“Total assets in the Cayman accounts peaked at $2.1 billion in 2008. Internal documents show that the Cayman accounts had operated for years with deficient AML [anti-money laundering] and KYC [know your client] controls and information. An estimated 15% of the accounts had no KYC information at all, which meant that HBMX had no idea who was behind them, while other accounts were, in the words of one HBMX compliance officer, misused by ‘organised crime’.”

HSBC’s private banking arm, HSBC Private Bank is the principal private banking business of the HSBC Group. A holding company wholly owned by HSBC Bank Plc, its subsidiaries include HSBC Private Bank (Suisse) SA, HSBC Private Bank (UK) Limited, HSBC Private Bank (CI) Limited, HSBC Private Bank (Luxembourg) SA, HSBC Private Bank (Monaco) SA and HSBC Financial Services (Cayman) Limited. All of these entities featured prominently in money laundering and tax evasion schemes uncovered by the Senate Permanent Subcommittee in their report. Combined client assets have been estimated by regulators to top $352 billion (£217.68). Most of these funds made their way to the mainstream banking system of the UK in the aftermath of the 2008 Banking crisis.

In 2013 ABC News recently revealed that Bain Capital has established 138 different offshore funds in the Cayman Islands.

Before we divulge further into the US$ 80 Billion Bain Capital Debit Funds in the 138 entities in the Cayman Islands, let’s see what Victor Fleischer, a tax professor at the University Of Colorado Law School, recently explained how this debt based finance works:-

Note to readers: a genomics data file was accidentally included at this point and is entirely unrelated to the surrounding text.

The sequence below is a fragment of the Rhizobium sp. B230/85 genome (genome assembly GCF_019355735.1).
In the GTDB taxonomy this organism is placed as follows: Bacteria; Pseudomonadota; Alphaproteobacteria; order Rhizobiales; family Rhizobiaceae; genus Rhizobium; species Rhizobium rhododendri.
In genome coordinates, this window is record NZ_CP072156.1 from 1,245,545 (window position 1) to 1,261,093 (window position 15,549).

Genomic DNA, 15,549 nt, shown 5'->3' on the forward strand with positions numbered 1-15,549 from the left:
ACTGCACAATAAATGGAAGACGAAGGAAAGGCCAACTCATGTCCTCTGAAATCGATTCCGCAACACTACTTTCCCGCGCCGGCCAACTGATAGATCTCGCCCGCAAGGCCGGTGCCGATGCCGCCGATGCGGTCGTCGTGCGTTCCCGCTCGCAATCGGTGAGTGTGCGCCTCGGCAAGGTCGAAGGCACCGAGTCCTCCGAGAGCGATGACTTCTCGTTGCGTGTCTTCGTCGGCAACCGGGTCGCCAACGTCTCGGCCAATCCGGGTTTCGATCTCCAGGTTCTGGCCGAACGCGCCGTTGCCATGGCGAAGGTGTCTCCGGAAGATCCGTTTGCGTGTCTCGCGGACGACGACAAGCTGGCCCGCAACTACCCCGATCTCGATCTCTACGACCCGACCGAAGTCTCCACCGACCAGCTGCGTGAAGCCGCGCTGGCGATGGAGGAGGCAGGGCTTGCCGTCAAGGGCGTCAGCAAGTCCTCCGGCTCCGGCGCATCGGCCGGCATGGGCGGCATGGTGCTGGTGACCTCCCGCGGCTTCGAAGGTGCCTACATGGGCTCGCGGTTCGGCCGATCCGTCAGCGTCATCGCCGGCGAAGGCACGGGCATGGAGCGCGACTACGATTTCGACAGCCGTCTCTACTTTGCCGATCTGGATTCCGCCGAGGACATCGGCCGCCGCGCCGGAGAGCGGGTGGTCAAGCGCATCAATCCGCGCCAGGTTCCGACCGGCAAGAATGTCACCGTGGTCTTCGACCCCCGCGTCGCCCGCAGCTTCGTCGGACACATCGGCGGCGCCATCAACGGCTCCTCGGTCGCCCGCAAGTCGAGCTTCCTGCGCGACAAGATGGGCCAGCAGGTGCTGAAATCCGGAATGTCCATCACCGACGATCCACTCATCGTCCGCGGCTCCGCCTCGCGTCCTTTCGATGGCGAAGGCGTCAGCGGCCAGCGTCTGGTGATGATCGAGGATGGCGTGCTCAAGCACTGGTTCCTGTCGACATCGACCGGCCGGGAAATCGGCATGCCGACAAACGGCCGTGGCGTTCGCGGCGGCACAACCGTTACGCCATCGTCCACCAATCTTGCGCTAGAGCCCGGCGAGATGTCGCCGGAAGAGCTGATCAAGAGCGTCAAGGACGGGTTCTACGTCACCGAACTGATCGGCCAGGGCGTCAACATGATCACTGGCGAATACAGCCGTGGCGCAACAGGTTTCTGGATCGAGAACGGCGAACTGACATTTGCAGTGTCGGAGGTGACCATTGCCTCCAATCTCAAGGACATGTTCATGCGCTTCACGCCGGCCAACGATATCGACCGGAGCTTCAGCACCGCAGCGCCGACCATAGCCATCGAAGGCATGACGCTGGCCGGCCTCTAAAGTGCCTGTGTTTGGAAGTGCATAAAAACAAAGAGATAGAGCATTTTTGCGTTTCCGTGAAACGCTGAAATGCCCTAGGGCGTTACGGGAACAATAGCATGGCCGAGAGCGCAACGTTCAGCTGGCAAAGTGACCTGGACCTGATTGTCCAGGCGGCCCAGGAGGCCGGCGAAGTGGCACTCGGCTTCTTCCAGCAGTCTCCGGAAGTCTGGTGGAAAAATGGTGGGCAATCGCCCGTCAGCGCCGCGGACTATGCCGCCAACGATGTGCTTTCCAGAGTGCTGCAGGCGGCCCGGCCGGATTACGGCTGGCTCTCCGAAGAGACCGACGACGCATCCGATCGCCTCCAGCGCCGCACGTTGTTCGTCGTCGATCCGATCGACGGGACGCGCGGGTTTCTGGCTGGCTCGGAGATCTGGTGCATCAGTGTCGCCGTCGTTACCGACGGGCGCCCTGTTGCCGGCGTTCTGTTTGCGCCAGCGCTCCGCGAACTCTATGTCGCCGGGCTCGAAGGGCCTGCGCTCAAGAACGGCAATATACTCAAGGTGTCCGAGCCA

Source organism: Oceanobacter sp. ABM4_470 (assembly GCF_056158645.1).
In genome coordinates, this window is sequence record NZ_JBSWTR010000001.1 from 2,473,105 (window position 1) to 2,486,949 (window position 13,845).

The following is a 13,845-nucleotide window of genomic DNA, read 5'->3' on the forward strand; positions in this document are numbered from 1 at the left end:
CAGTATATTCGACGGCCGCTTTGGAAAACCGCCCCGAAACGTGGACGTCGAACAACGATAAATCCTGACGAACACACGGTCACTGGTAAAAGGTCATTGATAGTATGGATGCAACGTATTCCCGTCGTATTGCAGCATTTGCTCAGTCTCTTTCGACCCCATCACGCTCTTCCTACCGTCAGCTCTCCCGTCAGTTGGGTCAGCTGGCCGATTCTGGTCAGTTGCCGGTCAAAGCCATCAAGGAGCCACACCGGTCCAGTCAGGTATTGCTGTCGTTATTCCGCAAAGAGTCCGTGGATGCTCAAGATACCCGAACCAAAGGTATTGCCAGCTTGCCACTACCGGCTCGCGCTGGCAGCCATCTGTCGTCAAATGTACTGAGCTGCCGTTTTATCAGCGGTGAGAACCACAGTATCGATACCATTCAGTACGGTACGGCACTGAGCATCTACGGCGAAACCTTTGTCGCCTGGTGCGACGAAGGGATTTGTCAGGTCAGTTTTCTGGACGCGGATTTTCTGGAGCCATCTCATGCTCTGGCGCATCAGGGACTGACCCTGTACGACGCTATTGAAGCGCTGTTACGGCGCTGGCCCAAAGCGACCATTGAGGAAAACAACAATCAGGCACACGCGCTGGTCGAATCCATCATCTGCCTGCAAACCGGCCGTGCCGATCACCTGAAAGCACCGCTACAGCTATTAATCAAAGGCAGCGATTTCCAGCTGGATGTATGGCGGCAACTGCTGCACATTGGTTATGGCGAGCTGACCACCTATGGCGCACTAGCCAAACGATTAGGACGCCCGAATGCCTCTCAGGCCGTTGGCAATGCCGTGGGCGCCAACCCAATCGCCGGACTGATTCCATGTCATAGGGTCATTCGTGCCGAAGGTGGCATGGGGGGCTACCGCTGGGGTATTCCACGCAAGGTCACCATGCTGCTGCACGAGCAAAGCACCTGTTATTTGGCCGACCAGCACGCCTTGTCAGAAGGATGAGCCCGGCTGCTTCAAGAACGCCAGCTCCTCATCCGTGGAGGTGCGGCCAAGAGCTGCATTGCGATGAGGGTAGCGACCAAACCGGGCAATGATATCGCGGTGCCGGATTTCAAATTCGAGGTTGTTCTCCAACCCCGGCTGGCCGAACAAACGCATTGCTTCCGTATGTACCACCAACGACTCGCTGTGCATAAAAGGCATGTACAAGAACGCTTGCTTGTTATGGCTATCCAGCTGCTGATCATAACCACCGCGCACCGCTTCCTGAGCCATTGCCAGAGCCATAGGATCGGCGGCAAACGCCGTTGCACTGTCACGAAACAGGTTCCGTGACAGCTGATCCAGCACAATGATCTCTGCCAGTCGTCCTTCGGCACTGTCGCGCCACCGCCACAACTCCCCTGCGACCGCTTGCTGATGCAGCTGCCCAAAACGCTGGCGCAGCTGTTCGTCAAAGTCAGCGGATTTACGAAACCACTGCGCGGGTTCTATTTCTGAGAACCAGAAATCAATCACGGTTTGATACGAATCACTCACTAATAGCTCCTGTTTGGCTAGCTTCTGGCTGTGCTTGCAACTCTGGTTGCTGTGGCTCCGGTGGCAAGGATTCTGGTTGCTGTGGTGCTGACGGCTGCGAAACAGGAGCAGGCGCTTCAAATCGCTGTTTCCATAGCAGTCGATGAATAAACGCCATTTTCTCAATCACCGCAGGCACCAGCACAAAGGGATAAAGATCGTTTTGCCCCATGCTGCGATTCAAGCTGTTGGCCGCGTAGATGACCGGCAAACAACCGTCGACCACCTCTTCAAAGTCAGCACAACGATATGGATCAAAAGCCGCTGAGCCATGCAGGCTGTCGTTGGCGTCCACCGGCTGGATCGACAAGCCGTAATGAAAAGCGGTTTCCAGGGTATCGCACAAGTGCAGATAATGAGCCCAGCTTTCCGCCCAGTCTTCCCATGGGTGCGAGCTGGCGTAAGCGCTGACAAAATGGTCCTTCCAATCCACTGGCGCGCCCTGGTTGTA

“The idea behind some of the Cayman Island Fund strategies was that the income that the fund managers receive for managing the money would be kept offshore in the Cayman Island — and the chief benefit is that you can defer when you recognize that income until a later date and you can reinvest the money from the Cayman islands and none of those reinvested funds get taxed until you bring them back either.”

The Bain debt hedge funds are organized as partnerships in the Delaware USA for the ultra rich that produce taxable business income by investing in fixed-income bonds and other debt instruments. Under US tax law, even tax-exempt U.S. institutions may face a 35% tax if they invest directly in such hedge funds. By investing instead through a Cayman corporation, the taxes are legally blocked, experts say.

Leading Washington lawyer Jack Blum told the ABC News in January 2013, the following about the disgraced ex-US Presidential candidate Mitt Romney’s finances:-

“Romney has as much as $8 million invested in at least 12 funds listed on a Cayman Islands registry. Another investment, which Romney reports as being worth between $5 million and $25 million, shows up on securities records as having been domiciled in the Caymans. All these funds are held by Bain. His personal finances are a poster child of what’s wrong with the American tax system”.

“The ultra-wealthy use offshore banks such as in the Cayman Island’s “shadow banking system” that plays by rules that most people don’t even know exist. It is a shadow banking system that most Americans don’t know anything about. Most Americans don’t have the resources to be able to set up shell companies in half a dozen different countries so that they can “filter” their profits. Most Americans don’t know a thing about complicated tax avoidance plans that tax lawyers use such as the “Double Irish” and the “Dutch Sandwich”.

Organizations like Bain in cohort with firms like Carlyle Group used and devised a scheme to bring down time-tested, employee centric organizations such as Hertz through a financial fraud scheme called “dividend recapitalization”. The plan was rolled as a massive buy-out scheme of businesses between 1990 and 2006.

This term is described aptly by Heather Slavkin Corzo, an independent private equity takeovers monitor, as “borrowing someone else’s credit card to take out a cash advance, and then leaving them to pay it off.”

The major beneficiary of these proceeds remains the hedge-fund industry of the Cayman Islands that is a major player in under-writing such large corporate buy-outs with obvious tax reliefs due to off-shoring.